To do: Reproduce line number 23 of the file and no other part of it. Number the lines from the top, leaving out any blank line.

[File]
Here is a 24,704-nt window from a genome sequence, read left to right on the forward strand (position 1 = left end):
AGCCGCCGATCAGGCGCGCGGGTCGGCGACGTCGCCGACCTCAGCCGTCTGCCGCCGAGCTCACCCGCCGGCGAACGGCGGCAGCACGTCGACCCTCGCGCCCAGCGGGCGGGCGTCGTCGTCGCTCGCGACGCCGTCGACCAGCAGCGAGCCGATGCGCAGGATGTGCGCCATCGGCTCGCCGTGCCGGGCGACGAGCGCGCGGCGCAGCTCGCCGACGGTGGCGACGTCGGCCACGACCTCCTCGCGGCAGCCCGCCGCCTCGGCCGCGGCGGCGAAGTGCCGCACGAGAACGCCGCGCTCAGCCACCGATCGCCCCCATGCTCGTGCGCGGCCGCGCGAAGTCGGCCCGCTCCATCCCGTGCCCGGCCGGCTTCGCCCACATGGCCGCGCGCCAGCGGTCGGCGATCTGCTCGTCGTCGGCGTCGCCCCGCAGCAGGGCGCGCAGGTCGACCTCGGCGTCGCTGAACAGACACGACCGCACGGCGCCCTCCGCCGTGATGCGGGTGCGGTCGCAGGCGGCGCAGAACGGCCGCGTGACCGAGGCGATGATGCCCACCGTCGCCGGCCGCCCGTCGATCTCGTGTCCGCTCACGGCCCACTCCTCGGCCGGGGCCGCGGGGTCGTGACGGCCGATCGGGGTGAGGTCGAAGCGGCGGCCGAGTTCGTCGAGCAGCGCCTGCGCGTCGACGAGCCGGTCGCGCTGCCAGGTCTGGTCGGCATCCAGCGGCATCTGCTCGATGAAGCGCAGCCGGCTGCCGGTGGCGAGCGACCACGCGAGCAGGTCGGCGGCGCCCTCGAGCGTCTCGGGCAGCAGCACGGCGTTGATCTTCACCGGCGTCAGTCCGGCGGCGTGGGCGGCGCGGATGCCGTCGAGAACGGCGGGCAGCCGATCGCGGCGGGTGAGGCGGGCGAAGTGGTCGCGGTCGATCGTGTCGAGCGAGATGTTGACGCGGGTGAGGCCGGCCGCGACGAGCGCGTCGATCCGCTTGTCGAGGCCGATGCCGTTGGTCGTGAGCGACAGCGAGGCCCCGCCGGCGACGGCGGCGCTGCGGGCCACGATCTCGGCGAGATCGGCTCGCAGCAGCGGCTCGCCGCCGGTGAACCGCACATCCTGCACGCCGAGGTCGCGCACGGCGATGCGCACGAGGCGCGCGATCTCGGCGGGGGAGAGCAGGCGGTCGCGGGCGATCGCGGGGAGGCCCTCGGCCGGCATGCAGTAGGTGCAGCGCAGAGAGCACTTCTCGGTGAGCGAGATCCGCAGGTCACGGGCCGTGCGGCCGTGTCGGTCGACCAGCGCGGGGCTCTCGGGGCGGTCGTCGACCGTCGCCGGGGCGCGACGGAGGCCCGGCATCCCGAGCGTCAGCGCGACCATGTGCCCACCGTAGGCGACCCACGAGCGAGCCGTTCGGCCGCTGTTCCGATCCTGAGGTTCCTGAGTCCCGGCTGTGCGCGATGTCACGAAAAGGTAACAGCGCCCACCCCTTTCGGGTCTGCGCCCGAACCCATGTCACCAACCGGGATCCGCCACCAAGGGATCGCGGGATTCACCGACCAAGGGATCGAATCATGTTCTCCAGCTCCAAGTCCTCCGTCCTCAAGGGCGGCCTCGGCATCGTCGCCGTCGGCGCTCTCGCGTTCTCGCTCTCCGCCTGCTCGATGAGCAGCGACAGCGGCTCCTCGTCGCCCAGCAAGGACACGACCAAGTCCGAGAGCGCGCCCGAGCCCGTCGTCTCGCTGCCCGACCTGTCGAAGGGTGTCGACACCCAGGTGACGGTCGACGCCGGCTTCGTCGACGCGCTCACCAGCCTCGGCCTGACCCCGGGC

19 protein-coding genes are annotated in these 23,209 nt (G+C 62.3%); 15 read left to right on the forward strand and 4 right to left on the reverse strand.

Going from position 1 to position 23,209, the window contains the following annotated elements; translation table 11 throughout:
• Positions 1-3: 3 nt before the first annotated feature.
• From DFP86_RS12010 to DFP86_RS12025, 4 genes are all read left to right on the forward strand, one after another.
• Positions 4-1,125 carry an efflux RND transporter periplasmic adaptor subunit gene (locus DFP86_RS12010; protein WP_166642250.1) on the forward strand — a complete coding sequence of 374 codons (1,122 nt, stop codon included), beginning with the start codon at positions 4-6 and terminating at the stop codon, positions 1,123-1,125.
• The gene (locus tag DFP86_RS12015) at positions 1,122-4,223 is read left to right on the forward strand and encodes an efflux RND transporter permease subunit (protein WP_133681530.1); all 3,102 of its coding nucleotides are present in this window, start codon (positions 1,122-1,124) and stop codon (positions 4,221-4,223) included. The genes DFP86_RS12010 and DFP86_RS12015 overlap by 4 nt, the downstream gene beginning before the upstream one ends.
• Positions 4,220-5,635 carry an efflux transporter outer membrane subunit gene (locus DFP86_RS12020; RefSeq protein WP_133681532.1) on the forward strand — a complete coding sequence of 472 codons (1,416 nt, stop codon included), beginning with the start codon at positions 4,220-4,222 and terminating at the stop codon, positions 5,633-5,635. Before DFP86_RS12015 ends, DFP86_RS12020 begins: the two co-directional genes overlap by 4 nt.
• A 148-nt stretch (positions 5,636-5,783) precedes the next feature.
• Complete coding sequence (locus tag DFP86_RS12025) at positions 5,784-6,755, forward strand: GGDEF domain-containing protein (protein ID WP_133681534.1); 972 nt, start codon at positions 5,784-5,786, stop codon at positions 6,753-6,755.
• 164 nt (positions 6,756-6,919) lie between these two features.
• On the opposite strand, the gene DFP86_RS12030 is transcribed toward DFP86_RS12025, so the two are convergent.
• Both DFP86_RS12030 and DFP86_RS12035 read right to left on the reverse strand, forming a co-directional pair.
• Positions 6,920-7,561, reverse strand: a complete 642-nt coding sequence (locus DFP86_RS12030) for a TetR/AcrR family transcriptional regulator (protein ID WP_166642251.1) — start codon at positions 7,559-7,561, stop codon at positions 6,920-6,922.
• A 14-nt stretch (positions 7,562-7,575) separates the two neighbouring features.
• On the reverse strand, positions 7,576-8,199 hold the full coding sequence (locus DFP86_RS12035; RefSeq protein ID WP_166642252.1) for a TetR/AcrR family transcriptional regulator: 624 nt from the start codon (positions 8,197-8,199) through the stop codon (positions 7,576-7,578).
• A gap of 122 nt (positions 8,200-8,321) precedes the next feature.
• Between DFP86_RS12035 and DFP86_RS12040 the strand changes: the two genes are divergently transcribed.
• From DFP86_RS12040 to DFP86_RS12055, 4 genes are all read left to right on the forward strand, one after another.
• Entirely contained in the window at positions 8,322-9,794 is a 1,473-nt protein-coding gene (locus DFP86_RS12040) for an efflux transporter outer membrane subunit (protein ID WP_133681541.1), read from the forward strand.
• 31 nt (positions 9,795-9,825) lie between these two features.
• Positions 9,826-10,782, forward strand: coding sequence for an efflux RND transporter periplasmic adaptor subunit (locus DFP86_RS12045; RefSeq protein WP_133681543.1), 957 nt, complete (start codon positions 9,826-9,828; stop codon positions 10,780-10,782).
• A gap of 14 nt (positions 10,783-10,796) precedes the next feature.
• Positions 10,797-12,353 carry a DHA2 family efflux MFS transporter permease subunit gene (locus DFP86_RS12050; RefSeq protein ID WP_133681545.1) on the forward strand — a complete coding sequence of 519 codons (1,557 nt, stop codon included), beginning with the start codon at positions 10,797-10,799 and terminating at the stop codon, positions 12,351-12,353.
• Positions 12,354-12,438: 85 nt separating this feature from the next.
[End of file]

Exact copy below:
• Positions 9,826-10,782, forward strand: coding sequence for an efflux RND transporter periplasmic adaptor subunit (locus DFP86_RS12045; RefSeq protein WP_133681543.1), 957 nt, complete (start codon positions 9,826-9,828; stop codon positions 10,780-10,782).